* * * * *
New distributions added to database
- BU Linux. Boston University Linux (or BU Linux for short) is a Fedora-based distribution specifically tailored for the Boston University environments. Among the more interesting enhancements are network installation, Kerberos authentication, tight default security, automatic security updates, apt-get package management front-end, OpenAFS file system, and extra software applications.
* * * * *
New distributions added to waiting list
- Sharif Linux. Sharif Linux is a bilingual English/Persian operating system. It is based on GNU/Linux and is customized for the computing requirements of Iran and the Persian language, specially for enterprise-level and educational uses.
- Swecha LiveCD. Swecha LiveCD is a Knoppix-based distribution with support for Telugu, the official language of the state of Andhra Pradesh in India.
* * * * *
DistroWatch database summary
That's all for today. The next issue of DistroWatch Weekly will be published on Monday, 26 June 2006. See you then :-)
If you've enjoyed this week's issue of DistroWatch Weekly, please consider sending us a tip.
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|Linux Foundation Training
|• Issue 789 (2018-11-12): Fedora 29 Workstation and Silverblue, Haiku recovering from server outage, Fedora turns 15, Debian publishes updated media|
|• Issue 788 (2018-11-05): Clu Linux Live 6.0, examining RAM consumpion, finding support for older CPUs, more Steam support for running Windows games on Linux, update from Solus team|
|• Issue 787 (2018-10-29): Lubuntu 18.10, limiting application access to specific users, Haiku hardware compatibility list, IBM purchasing Red Hat|
|• Issue 786 (2018-10-22): elementary OS 5.0, why init keeps running, DragonFly BSD enables virtual machine memory resizing, KDE neon plans to drop older base|
|• Issue 785 (2018-10-15): Reborn OS 2018.09, Nitrux 1.0.15, swapping hard drives between computers, feren OS tries KDE spin, power savings coming to Linux|
|• Issue 784 (2018-10-08): Hamara 2.1, improving manual pages, UBports gets VoIP app, Fedora testing power saving feature|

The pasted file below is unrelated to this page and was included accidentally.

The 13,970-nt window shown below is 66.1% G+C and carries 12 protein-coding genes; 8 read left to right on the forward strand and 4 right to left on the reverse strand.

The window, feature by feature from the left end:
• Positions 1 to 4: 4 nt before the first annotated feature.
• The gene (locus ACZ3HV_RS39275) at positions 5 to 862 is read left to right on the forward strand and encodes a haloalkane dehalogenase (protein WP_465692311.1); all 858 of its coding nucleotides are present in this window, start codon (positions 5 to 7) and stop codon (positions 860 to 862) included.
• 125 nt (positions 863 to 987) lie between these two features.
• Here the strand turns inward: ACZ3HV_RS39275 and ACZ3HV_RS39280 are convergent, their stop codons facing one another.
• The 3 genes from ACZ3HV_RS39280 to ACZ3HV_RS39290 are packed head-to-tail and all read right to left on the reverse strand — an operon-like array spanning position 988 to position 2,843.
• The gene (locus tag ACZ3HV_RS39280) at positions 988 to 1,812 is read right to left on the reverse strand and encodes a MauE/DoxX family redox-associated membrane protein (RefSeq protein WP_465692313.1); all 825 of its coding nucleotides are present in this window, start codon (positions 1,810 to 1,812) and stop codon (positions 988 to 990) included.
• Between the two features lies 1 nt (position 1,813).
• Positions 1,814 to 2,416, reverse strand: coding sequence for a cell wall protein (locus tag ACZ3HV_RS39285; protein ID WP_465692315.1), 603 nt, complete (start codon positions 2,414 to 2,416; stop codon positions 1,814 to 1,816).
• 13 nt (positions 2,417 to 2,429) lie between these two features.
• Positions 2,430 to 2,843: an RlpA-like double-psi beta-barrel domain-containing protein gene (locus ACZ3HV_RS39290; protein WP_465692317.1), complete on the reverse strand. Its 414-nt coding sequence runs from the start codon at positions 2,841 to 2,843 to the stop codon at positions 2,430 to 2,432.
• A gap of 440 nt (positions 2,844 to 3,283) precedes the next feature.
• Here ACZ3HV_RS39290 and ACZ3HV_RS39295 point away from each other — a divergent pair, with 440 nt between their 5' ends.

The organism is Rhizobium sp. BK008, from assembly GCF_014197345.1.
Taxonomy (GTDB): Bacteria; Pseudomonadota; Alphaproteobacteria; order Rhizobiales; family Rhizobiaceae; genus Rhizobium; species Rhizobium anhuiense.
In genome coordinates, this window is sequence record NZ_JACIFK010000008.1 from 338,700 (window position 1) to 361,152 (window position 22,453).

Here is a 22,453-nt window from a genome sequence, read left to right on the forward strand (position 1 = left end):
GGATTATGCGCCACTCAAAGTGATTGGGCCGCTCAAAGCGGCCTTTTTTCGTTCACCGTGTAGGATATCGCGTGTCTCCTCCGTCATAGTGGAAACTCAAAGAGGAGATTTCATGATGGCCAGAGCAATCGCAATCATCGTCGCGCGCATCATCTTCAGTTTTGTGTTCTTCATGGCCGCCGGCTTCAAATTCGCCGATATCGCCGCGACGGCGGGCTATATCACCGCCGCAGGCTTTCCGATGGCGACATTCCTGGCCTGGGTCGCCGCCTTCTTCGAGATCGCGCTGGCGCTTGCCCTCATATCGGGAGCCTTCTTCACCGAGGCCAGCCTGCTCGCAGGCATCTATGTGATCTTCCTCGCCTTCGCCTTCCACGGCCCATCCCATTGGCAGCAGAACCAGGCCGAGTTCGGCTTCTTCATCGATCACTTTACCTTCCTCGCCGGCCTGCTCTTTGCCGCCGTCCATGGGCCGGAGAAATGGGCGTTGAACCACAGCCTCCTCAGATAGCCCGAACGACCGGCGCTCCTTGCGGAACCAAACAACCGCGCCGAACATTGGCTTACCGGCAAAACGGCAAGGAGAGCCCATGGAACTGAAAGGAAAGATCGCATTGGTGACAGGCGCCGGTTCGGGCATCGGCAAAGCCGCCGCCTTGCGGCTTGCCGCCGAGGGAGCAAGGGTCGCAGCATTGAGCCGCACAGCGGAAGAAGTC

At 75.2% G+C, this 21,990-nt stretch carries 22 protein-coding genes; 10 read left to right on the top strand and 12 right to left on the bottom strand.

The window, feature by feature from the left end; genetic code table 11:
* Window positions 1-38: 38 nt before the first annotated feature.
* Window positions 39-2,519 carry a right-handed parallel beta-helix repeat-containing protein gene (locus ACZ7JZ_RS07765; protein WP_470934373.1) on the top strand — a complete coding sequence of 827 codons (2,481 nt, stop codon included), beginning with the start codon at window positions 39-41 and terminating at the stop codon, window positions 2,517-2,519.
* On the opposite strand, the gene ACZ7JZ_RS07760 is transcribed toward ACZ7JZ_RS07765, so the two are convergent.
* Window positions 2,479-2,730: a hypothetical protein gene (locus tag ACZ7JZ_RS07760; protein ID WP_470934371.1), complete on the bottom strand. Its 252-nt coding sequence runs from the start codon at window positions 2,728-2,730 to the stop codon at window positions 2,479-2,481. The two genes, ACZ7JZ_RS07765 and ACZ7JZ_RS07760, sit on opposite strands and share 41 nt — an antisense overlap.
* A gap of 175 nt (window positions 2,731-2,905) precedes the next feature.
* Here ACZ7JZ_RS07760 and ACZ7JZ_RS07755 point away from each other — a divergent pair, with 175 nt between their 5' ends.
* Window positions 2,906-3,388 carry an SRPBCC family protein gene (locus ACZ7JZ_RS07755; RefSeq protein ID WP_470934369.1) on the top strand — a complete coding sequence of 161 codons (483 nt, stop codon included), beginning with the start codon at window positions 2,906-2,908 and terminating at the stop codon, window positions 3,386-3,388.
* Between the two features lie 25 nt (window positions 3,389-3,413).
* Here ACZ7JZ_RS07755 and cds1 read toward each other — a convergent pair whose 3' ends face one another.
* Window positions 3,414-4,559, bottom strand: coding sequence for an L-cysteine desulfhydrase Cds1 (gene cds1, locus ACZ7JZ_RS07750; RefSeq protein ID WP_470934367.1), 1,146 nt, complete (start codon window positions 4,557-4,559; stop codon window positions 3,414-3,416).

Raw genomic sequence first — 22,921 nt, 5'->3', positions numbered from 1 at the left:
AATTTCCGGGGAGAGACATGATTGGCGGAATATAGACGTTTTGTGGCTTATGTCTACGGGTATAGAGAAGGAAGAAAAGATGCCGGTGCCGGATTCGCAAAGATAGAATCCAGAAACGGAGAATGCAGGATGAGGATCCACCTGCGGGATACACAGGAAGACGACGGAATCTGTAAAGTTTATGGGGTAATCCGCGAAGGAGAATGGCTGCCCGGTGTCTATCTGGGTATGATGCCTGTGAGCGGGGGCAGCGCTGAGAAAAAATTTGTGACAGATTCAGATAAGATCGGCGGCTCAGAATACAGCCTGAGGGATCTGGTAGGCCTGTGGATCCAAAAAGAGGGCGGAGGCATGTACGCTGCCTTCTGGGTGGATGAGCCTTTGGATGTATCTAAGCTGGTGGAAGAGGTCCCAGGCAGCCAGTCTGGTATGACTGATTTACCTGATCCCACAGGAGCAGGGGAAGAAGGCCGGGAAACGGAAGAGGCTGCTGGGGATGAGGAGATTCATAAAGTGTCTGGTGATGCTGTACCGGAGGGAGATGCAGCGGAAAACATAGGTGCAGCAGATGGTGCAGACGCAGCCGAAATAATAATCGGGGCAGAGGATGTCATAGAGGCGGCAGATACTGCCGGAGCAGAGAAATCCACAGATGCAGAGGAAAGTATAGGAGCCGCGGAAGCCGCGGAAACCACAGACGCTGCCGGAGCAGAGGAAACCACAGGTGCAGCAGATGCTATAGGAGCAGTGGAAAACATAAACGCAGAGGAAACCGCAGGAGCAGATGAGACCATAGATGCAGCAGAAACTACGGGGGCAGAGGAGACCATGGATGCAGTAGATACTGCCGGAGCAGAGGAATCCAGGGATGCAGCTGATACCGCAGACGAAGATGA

|• Issue 783 (2018-10-01): Quirky 8.6, setting up dual booting with Ubuntu and FreeBSD, Lubuntu switching to LXQt, Mint works on performance improvements|
|• Issue 782 (2018-09-24): Bodhi Linux 5.0.0, Elive 3.0.0, Solus publishes ISO refresh, UBports invites feedback, Linux Torvalds plans temporary vacation|
|• Issue 781 (2018-09-17): Linux Mint 3 "Debian Edition", file systems for SSDs, MX makes installing Flatpaks easier, Arch team answers questions, Mageia reaches EOL|
|• Issue 780 (2018-09-10): Netrunner 2018.08 Rolling, Fedora improves language support, how to customize Kali Linux, finding the right video drivers|
|• Issue 779 (2018-09-03): Redcore 1806, keeping ISO downloads safe from tampering, Lubuntu makes Calamares more flexible, Ubuntu improves GNOME performance|
|• Issue 778 (2018-08-27): GuixSD 0.15.0, ReactOS 0.4.9, Steam supports Windows games on Linux, Haiku plans for beta, merging disk partitions|
|• Issue 777 (2018-08-20): YunoHost 188.8.131.52, limiting process resource usage, converting file systems on Fedora, Debian turns 25, Lubuntu migrating to Wayland|
|• Issue 776 (2018-08-13): NomadBSD 1.1, Maximum storage limits on Linux, openSUSE extends life for 42.3, updates to the Librem 5 phone interface|
|• Issue 775 (2018-08-06): Secure-K OS 18.5, Linux is about choice, Korora tests community spin, elementary OS hires developer, ReactOS boots on Btrfs|
|• Issue 774 (2018-07-30): Ubuntu MATE & Ubuntu Budgie 18.04, upgrading software from source, Lubuntu shifts focus, NetBSD changes support policy|
|• Issue 773 (2018-07-23): Peppermint OS 9, types of security used by different projects, Mint reacts to bugs in core packages, Slackware turns 25|
|• Issue 772 (2018-07-16): Hyperbola GNU/Linux-libre 0.2.4, UBports running desktop applications, OpenBSD auto-joins wi-fi networks, boot environments and zedenv|
|• Issue 771 (2018-07-09): Linux Lite 4.0, checking CPUs for bugs, configuring GRUB, Mint upgrade instructions, SUSE acquired by EQT|
|• Issue 770 (2018-07-02): Linux Mint 19, Solus polishes desktop experience, MintBox Mini 2, changes to Fedora's installer|
|• Issue 769 (2018-06-25): BunsenLabs Helium, counting Ubuntu users, UBports upgrading to 16.04, Fedora CoreOS, FreeBSD turns 25|
|• Issue 768 (2018-06-18): Devuan 2.0.0, using pkgsrc to manage software, the NOVA filesystem, OpenBSD handles successful cron output|
|• Issue 767 (2018-06-11): Android-x86 7.1-r1, transferring files over OpenSSH with pipes, LFS with Debian package management, Haiku ports LibreOffice|